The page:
Greater Victoria’s feverish pace of residential construction continued last month.
Builders got started on several new projects during March, including 88 single-family homes and 146 apartment and condominium units. That was more than double the 119 starts during the same month a year ago, according to data from the Canada Mortgage and Housing Corp. Friday.
The federal agency said the increase was highlighted by a sharp rise in the multiples category, particularly starts of rental apartments. “Builders have responded to strong demand for new rental units, evidenced by a relatively low vacancy rate and rising rents,” said CMHC senior market analyst Niavarani Zadeh. “As a result, rental apartment starts captured more than 75 per cent of multi-unit construction in the first quarter.”
Vacancy rates for rentals have been below five per cent for years in the region and the lack of inventory has pushed up monthly rates, according to analysts.
Langford led the way for entire region during March with 129 of the 146 multiples started and 37 of last month’s 88 single-family homes. Colwood followed with 12 single-family homes started, followed by nine in the Highlands and seven in Saanich.
During the first three months of the year, Greater Victoria is well ahead of last year’s residential-construction pace with 218 single-family homes started, compared to 144 during the same stretch in 2015. There have also been 375 multiples started this year, as opposed to 332 at this point in 2015.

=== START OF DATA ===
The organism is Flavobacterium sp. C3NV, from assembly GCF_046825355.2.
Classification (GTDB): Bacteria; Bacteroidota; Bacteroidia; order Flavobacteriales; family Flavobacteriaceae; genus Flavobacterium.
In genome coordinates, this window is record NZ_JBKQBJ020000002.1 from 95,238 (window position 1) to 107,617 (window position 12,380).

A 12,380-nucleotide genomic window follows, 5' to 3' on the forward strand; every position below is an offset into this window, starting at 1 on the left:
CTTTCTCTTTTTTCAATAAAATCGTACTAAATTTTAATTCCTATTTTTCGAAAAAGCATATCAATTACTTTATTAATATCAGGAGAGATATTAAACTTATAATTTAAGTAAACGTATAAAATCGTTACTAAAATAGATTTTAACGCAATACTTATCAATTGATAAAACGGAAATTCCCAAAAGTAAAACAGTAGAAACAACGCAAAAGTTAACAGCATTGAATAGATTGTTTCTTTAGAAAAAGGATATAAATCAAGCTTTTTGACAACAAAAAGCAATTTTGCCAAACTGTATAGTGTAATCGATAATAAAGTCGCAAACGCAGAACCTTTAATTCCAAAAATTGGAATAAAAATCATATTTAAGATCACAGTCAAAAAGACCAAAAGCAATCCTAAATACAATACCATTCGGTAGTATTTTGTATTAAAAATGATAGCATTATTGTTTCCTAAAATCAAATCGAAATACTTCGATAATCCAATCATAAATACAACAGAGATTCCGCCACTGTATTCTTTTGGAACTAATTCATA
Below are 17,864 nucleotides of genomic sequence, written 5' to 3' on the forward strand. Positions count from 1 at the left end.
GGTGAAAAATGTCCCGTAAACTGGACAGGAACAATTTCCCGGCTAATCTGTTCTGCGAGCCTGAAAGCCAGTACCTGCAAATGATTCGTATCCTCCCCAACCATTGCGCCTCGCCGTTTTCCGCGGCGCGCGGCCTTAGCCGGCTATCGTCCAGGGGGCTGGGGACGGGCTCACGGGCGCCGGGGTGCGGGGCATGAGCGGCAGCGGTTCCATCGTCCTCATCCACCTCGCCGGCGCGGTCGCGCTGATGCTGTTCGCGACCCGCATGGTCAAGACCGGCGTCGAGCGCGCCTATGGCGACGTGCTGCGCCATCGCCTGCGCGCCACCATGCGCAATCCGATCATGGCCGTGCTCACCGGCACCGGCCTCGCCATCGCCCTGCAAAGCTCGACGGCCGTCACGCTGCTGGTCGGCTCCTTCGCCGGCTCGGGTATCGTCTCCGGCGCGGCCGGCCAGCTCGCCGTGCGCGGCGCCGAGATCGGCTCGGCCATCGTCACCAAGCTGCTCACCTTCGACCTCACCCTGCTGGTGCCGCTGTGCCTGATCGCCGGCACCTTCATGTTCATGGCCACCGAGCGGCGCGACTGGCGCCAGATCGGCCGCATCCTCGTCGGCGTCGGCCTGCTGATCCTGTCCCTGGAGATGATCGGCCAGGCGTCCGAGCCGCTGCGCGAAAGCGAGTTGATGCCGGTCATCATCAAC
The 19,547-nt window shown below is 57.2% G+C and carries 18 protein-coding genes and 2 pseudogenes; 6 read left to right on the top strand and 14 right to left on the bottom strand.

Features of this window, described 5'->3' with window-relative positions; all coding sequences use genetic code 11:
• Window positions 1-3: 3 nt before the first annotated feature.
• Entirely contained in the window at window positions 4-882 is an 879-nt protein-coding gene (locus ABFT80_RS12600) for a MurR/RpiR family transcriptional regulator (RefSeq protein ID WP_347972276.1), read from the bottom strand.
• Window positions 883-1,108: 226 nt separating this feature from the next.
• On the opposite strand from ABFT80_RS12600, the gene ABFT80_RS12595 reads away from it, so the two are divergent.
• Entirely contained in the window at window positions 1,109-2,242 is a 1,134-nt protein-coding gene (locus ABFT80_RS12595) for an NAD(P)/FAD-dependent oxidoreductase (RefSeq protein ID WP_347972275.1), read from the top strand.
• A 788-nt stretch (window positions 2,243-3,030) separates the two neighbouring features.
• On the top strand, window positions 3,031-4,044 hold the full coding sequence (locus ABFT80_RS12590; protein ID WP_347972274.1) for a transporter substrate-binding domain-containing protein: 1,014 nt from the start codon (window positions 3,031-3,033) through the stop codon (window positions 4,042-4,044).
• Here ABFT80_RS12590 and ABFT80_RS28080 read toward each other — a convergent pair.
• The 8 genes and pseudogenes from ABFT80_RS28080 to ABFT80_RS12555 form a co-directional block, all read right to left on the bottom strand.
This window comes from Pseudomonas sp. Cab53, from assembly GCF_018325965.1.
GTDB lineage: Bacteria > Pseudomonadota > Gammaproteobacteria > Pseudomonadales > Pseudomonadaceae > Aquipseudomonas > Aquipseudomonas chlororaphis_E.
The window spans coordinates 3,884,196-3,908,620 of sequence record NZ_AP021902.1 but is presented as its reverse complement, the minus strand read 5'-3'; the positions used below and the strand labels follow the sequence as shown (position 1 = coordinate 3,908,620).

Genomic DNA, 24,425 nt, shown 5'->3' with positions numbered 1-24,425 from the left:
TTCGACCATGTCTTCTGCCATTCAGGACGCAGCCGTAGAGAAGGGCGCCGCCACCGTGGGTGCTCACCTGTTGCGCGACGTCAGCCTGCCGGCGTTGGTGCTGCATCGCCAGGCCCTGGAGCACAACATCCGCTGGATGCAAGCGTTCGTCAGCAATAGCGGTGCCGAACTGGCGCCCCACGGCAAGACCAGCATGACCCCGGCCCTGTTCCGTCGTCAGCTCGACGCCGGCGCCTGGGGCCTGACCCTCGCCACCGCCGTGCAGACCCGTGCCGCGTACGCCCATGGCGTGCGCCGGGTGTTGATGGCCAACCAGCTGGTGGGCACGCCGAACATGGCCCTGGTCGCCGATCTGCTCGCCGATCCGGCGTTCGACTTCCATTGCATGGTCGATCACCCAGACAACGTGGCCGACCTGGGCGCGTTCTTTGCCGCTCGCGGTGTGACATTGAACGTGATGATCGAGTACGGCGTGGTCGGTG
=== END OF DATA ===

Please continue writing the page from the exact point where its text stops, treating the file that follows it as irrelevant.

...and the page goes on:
In other areas of the Island, Campbell River has started on 27 housing units over the first quarter of this year, up from 21 a year ago. Duncan has started on 40 housing units, up from 32 last year, while Port Alberni has 14 starts this year compared to nine a year ago.
Overall, CMHC said the pace of housing starts across Canada declined in March due to a slowdown in multi-unit construction. The agency said the seasonally adjusted annual rate was 204,251 units in March, down from 219,077 in February. However, the drop was less than what had been expected by economists who were looking for an annual rate of 190,000 for the month, according to Thomson Reuters.
“The current building pace suggests that residential investment should continue being a growth contributor through the first half of the year, as started projects are seen through completion,” CIBC economist Nick Exarhos said.
CMHC said the six-month moving average of housing starts slipped to an annual rate of 196,783 units in March compared with 201,618 in February.
Low mortgage rates have helped the housing market across the country. But the drop in oil prices since late 2014 has affected the regions in different ways.
TD Bank economist Warren Kirkland noted that B.C. and Ontario are likely to continue to enjoy strong gains in construction activity along with better economic conditions.
“Construction activity is likely to be a drag on growth in provinces that are experiencing both a deterioration in economic conditions and a housing market downturn, including Alberta and Saskatchewan,” Kirkland said.
“Everyone else will be somewhere in the middle, where low rates will help drive a modest uptick in housing demand, but a still elevated level of inventory of homes for sale may constrain construction activity.”
For March, the pace of urban starts fell 7.0 per cent to 185,022 units as work in some parts of B.C., Quebec, Atlantic Canada and the Prairies slowed, but picked up in Ontario. Multiple-unit urban starts dropped 9.7 per cent to 123,207, while single-detached starts slipped 1.1 per cent to 61,815. Rural starts were estimated at a seasonally adjusted annual pace of 19,299.